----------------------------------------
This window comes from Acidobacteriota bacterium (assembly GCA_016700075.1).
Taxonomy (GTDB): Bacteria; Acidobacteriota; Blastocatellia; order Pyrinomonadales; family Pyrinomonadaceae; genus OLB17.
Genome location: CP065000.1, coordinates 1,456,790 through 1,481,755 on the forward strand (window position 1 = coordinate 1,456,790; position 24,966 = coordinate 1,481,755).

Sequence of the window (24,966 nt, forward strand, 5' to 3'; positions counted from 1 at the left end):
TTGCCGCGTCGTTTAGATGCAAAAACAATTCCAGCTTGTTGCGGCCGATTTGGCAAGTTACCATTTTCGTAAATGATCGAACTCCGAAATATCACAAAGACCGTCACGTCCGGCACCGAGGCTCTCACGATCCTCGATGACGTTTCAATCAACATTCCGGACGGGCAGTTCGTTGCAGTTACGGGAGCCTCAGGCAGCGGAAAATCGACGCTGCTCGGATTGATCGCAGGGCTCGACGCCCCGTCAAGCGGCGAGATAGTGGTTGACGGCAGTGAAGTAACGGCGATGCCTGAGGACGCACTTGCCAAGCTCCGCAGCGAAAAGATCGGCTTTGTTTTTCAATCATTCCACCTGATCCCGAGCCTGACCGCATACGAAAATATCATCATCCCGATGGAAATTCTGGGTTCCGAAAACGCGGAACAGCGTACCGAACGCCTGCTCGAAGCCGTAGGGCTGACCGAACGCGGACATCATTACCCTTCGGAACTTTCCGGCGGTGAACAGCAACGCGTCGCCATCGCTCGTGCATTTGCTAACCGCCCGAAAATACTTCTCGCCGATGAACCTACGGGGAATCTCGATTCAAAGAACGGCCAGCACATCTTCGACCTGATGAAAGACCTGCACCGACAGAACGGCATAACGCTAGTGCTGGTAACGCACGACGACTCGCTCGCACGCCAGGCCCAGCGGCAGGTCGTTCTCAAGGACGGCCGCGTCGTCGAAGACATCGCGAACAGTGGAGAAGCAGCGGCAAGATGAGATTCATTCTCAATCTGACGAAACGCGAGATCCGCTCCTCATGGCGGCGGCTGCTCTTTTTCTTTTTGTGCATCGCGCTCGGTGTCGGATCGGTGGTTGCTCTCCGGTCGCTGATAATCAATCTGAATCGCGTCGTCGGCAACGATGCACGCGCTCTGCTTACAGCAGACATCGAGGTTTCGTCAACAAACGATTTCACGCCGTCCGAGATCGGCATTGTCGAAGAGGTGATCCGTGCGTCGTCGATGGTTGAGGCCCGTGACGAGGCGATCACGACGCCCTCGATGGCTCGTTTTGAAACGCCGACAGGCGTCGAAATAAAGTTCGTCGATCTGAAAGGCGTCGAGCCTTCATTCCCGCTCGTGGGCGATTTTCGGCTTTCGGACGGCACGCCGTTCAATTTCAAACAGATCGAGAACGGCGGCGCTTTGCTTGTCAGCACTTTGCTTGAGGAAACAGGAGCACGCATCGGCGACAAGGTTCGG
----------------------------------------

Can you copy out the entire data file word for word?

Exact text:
This window comes from Acidobacteriota bacterium (assembly GCA_016700075.1).
Taxonomy (GTDB): Bacteria; Acidobacteriota; Blastocatellia; order Pyrinomonadales; family Pyrinomonadaceae; genus OLB17.
Genome location: CP065000.1, coordinates 1,456,790 through 1,481,755 on the forward strand (window position 1 = coordinate 1,456,790; position 24,966 = coordinate 1,481,755).

Sequence of the window (24,966 nt, forward strand, 5' to 3'; positions counted from 1 at the left end):
TTGCCGCGTCGTTTAGATGCAAAAACAATTCCAGCTTGTTGCGGCCGATTTGGCAAGTTACCATTTTCGTAAATGATCGAACTCCGAAATATCACAAAGACCGTCACGTCCGGCACCGAGGCTCTCACGATCCTCGATGACGTTTCAATCAACATTCCGGACGGGCAGTTCGTTGCAGTTACGGGAGCCTCAGGCAGCGGAAAATCGACGCTGCTCGGATTGATCGCAGGGCTCGACGCCCCGTCAAGCGGCGAGATAGTGGTTGACGGCAGTGAAGTAACGGCGATGCCTGAGGACGCACTTGCCAAGCTCCGCAGCGAAAAGATCGGCTTTGTTTTTCAATCATTCCACCTGATCCCGAGCCTGACCGCATACGAAAATATCATCATCCCGATGGAAATTCTGGGTTCCGAAAACGCGGAACAGCGTACCGAACGCCTGCTCGAAGCCGTAGGGCTGACCGAACGCGGACATCATTACCCTTCGGAACTTTCCGGCGGTGAACAGCAACGCGTCGCCATCGCTCGTGCATTTGCTAACCGCCCGAAAATACTTCTCGCCGATGAACCTACGGGGAATCTCGATTCAAAGAACGGCCAGCACATCTTCGACCTGATGAAAGACCTGCACCGACAGAACGGCATAACGCTAGTGCTGGTAACGCACGACGACTCGCTCGCACGCCAGGCCCAGCGGCAGGTCGTTCTCAAGGACGGCCGCGTCGTCGAAGACATCGCGAACAGTGGAGAAGCAGCGGCAAGATGAGATTCATTCTCAATCTGACGAAACGCGAGATCCGCTCCTCATGGCGGCGGCTGCTCTTTTTCTTTTTGTGCATCGCGCTCGGTGTCGGATCGGTGGTTGCTCTCCGGTCGCTGATAATCAATCTGAATCGCGTCGTCGGCAACGATGCACGCGCTCTGCTTACAGCAGACATCGAGGTTTCGTCAACAAACGATTTCACGCCGTCCGAGATCGGCATTGTCGAAGAGGTGATCCGTGCGTCGTCGATGGTTGAGGCCCGTGACGAGGCGATCACGACGCCCTCGATGGCTCGTTTTGAAACGCCGACAGGCGTCGAAATAAAGTTCGTCGATCTGAAAGGCGTCGAGCCTTCATTCCCGCTCGTGGGCGATTTTCGGCTTTCGGACGGCACGCCGTTCAATTTCAAACAGATCGAGAACGGCGGCGCTTTGCTTGTCAGCACTTTGCTTGAGGAAACAGGAGCACGCATCGGCGACAAGGTTCGG